Writer/director James DeMonaco seized the attention of film fans last summer with the darkly alluring premise of The Purge, earning an unpredicted $34 million domestically on its opening weekend. Logically, a sequel was born, bearing the challenge inherent to every successful film’s sequel: topping the first one. For DeMonaco, this wouldn’t be too difficult. The Purge followed only one, well-off family, locked up in their home, leaving the rest of the grisly purging world unexplored.
The Purge: Anarchy takes us there – to downtown Los Angeles over the 12-hour course of an Annual Purge night. The film opens with three sets of characters whose stories intersect quickly. There’s fiscally struggling mother Eva (Carmen Ejogo) and daughter Cali (Zoë Soul); separating couple Shane (Zach Gilford) and Liz (Kiele Sanchez); and lastly, soul-cleansing, vengeful Leo (Frank Grillo). These five characters find themselves on the streets for radically different reasons, but they promptly form a desperate alliance.
Leo falls naturally into the leader role, and though the rest of the group unanimously considers him morally ambiguous, they don’t have much of a choice. Plus – he’s got guns. A lot of guns. They make their way from skirmish to skirmish, flattening their bodies against buildings and scampering through alleyways, and are witness to the merciless purgers, the unfortunate victims and a group of purge-opposing rebels inspired by their enigmatic leader Carmelo (Michael K. Williams).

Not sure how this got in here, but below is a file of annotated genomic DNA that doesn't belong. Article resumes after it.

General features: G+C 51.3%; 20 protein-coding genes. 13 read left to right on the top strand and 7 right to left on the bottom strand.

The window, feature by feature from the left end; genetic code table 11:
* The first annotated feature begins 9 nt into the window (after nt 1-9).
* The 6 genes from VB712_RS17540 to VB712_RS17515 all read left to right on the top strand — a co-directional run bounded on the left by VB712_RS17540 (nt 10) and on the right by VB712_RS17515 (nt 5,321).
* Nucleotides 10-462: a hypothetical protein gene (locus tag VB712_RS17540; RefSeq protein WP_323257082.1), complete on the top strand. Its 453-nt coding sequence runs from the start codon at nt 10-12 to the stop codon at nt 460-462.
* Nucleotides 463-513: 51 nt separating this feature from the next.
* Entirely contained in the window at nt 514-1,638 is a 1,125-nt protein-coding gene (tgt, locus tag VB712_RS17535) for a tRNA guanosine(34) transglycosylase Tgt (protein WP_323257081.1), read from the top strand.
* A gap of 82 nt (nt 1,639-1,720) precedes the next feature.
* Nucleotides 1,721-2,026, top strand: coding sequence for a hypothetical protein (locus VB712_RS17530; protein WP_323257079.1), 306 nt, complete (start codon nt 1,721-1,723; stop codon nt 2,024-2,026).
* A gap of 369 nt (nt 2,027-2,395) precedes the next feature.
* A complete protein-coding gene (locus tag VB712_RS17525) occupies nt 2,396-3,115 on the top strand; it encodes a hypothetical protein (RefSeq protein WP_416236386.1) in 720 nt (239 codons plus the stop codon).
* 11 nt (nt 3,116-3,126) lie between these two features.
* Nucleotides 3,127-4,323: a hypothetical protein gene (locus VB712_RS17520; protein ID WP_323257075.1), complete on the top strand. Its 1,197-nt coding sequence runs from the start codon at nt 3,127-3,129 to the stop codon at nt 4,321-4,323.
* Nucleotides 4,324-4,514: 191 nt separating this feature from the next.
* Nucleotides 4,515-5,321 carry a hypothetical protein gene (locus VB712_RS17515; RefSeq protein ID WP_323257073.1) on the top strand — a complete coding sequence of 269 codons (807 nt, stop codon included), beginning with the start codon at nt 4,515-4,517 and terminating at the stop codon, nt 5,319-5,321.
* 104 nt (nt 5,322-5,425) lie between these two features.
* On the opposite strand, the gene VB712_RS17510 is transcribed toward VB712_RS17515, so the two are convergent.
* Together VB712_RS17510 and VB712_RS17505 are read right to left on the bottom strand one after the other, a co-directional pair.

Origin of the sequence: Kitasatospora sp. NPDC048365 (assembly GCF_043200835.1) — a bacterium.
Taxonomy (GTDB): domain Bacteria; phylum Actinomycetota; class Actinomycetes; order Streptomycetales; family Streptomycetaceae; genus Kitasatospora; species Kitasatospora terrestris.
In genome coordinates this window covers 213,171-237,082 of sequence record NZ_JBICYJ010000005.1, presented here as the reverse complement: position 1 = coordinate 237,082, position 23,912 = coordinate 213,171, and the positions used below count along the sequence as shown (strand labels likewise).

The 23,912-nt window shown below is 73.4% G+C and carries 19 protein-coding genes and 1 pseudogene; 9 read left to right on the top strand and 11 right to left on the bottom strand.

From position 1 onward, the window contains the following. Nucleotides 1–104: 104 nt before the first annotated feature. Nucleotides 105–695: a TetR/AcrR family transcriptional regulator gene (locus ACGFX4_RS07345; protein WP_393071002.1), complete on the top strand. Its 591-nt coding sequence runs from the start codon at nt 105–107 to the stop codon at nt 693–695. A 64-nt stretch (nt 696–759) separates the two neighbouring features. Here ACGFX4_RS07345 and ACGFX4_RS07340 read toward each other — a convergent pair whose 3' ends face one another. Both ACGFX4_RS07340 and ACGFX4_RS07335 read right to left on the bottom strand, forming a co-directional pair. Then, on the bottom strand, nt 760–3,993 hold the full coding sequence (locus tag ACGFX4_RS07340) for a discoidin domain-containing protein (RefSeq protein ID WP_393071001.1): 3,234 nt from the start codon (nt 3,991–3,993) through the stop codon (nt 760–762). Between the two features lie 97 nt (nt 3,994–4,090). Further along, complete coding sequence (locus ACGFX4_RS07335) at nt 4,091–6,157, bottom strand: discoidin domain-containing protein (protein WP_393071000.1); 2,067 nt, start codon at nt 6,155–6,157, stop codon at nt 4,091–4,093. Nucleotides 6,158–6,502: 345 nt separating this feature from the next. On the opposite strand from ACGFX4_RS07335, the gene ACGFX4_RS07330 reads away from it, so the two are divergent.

It’s the sincerely unsettling idea that people would – given the chance with no legal ramifications – kidnap, torture, and murder the defenseless, that makes the entire concept of “the purge” terrifying, and while watching the characters in the first Purge film fall potential victim to the holiday was scary, The Purge: Anarchy really pushes and exploits that anxiety. There is no shortage of imagery of the homeless, the impoverished, or the downright unlucky being butchered – just in the background of what is going on with our main characters.
These minor details keep the fear consistent in The Purge: Anarchy, holding together the rest of what is an overpopulated film, with too many characters and too many locations to get particularly invested in any one story. After the exposition, the film seriously drags in essentially the same downtown setting, but once the gang is chaotically moved from one scenario to another, the simplicity of the beginning becomes a welcome memory.
The third act introduces a beautifully twisted notion somewhat reminiscent of Hostel, in what could be its own successful Purge sequel if fully fleshed-out. Some late additional characters are added to the mix, with appropriately lurid costuming and flashy smiles. The fate of our leads takes a garishly perverse turn for a brief bit, providing an extra bubble of air for the fizzling-out film towards its ending.
Unfortunately the stamina just isn’t there anymore by the end of the film which suffers from a case of too-many-endings. The resolutions just keep coming, some more twisty than others. Surely, twenty minutes could’ve been cut from the film by removing one of these finales, one of which feels lazily spoon-fed as a character explains a bunch of ideas the audience should be able to simply infer.
The Purge: Anarchy accepts the challenge of how crazy it could be, and it doesn’t hold back. While DeMonaco feeds the desire for madness, truly shooting for “anarchy,” he just tries to add too much. Likely, the sequel will perform similarly to the first at the box office, leading to a third film in the franchise. Why not save some of those ideas for next time?
The Upside: The disconcerting idea of an annual “purge” is embraced fully here; a suspenseful theater experience with an acrid aftertaste
The Downside: Too many characters, too many places, and just too many endings
On the Side: The night depicted in The Purge: Anarchy happens exactly one year after the night in The Purge: 7 p.m. on March 21 to 7 a.m. on March 22.